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 The present invention relates to methods and devices for permitting monetary transactions, such as the transfer of funds and the payment of monies, for facilitating commercial transactions, such as the purchase of goods, and for securely storing data.
 A variety of methods and devices are currently available for facilitating the purchase of goods or services and the transfer of money. Some of the devices include cash, checks and credit cards. Some of the methods include by mail or in-person payments and wire transfers. These current methods and devices have numerous limitations, some of which are evident when considering a variety of situations.
 One limitation relates to the ability of minors to make purchases. In the past, minors have generally made purchases in cash or check either tendered directly to the vendor at the vendor's location or mailed to the vendor. With the advent of the Internet and telephonic phone orders, consumers are now offered the ability to purchase goods on-line or over the phone, remote from the vendor offering the goods or services. A primary advantage or purchasing goods in these manners is that the time delay associated with mailing an order to the vendor is eliminated. In either case, however, to realize these speed advantages, the customer must tender payment to the remote vendor at the time the order is placed instead of mailing payment to the vendor. As such, nearly all on-line and telephonic purchases are facilitated by use of a credit card. A user places an order and provides their credit card information, either directly to a representative of the vendor or via data input on-line. A retailer then uses the card information to receive payment from the authority issuing the credit to the user of the credit card.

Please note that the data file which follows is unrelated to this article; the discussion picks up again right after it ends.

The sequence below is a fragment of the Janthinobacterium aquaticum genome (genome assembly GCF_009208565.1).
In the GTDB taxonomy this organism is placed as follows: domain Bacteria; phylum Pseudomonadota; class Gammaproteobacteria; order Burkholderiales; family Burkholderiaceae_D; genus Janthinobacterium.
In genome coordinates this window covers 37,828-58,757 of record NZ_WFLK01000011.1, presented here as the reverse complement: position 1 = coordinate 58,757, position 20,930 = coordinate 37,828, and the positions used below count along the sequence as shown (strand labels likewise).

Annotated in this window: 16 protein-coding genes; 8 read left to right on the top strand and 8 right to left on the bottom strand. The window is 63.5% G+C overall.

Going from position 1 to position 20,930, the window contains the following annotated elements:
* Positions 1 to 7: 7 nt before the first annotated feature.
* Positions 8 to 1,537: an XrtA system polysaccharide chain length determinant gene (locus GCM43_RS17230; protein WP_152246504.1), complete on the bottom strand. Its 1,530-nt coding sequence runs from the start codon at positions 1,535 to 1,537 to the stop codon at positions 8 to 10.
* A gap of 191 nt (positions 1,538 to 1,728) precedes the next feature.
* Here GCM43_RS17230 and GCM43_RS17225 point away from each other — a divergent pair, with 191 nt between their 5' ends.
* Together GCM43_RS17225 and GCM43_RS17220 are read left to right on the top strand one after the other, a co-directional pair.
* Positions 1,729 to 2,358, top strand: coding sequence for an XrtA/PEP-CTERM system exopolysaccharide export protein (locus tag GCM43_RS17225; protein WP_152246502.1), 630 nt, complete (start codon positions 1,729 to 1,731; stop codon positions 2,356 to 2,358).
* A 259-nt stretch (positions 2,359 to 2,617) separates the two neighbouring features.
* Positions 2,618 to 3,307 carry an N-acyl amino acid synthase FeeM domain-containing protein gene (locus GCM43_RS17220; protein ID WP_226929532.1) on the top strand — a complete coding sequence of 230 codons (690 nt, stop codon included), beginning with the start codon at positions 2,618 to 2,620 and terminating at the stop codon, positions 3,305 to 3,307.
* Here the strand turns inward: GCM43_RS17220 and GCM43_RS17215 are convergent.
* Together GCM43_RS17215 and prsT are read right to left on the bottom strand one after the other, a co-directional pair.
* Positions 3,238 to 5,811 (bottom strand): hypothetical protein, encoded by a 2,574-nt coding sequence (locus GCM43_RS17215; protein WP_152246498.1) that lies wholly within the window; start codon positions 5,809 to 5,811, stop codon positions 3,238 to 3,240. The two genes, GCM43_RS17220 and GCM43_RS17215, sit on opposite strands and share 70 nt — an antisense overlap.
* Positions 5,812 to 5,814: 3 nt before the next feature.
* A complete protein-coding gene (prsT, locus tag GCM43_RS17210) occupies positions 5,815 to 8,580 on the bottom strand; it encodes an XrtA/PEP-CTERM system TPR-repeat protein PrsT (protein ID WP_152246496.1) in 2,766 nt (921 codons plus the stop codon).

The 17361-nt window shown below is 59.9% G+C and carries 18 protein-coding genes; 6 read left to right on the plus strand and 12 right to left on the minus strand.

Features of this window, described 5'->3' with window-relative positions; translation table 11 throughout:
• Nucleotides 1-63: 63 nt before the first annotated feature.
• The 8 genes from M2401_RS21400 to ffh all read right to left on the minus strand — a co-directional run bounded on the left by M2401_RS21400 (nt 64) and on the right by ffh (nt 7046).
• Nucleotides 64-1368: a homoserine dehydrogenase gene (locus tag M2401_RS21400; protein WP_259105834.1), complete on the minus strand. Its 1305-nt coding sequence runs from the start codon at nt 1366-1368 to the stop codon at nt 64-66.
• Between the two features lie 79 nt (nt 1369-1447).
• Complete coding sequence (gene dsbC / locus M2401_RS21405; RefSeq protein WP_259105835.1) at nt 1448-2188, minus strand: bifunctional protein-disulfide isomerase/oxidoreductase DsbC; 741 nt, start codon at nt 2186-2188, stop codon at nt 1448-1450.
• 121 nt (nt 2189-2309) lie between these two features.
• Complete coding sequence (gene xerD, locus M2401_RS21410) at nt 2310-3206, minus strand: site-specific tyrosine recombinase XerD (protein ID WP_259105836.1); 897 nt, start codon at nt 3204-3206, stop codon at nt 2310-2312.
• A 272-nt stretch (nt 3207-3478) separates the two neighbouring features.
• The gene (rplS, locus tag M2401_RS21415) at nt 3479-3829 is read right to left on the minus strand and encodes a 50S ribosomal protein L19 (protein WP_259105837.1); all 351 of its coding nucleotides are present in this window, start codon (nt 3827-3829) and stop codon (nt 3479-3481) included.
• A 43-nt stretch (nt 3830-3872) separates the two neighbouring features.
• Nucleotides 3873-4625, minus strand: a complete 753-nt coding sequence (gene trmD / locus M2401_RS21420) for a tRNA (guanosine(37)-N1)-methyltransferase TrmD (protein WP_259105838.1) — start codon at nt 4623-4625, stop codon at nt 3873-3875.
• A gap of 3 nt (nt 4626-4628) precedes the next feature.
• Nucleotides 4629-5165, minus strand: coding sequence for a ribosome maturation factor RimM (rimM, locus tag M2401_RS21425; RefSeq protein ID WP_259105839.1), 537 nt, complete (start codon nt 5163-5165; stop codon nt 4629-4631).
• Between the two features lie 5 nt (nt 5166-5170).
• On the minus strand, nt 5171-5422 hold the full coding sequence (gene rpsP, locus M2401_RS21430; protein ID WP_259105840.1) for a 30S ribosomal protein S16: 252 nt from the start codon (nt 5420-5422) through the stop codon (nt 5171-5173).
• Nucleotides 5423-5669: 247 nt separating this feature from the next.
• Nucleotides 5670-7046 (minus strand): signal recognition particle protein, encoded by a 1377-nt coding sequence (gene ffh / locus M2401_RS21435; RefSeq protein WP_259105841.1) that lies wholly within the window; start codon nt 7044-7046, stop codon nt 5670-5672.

Generally, minors do not have access to credit cards. One reason for this is that under the law, minors are not necessarily legally bound to their actions. Thus, a credit issuing authority which issues a card to a 17 year old may find that it can not force the minor to pay any debts incurred by using the card. In addition, parents wishing to teach their children financial responsibility often do not wish to provide cards to their children where they can not monitor and control the expenditures by the child.
 ATM or “automated teller machine” cards are available which are linked to a bank account. These cards permit a user to withdraw funds from their account, such as at a cash dispensing machine. Some of these cards may also be accepted by retailers, both on the Internet and at the retailer's location. A significant problem with these cards is that they are linked to the user's primary bank account. If the user's card information is intercepted, such as during an on-line transaction, a thief may be able to completely empty the user's primary banking account of all funds. In addition, a user may not even be aware that their card has been misplaced or lost for a long period of time during which another party may find the card and access their account.
 Currently, there is also no convenient means for providing gifts or promotions to consumers which is compatible both with standard retail store and on-line purchasing. For example, a gift giver may travel to a store and purchase a “gift certificate” to the store. The gift certificate comprises a paper check, magnetic striped card or similar item. The recipient of the gift may travel to the store and present the gift certificate to serve as payment for goods. Unfortunately, the recipient of the gift certificate must travel to the store to use it. In many situations, this is undesirable, such as when the gift recipient lives far from the store where it was purchased.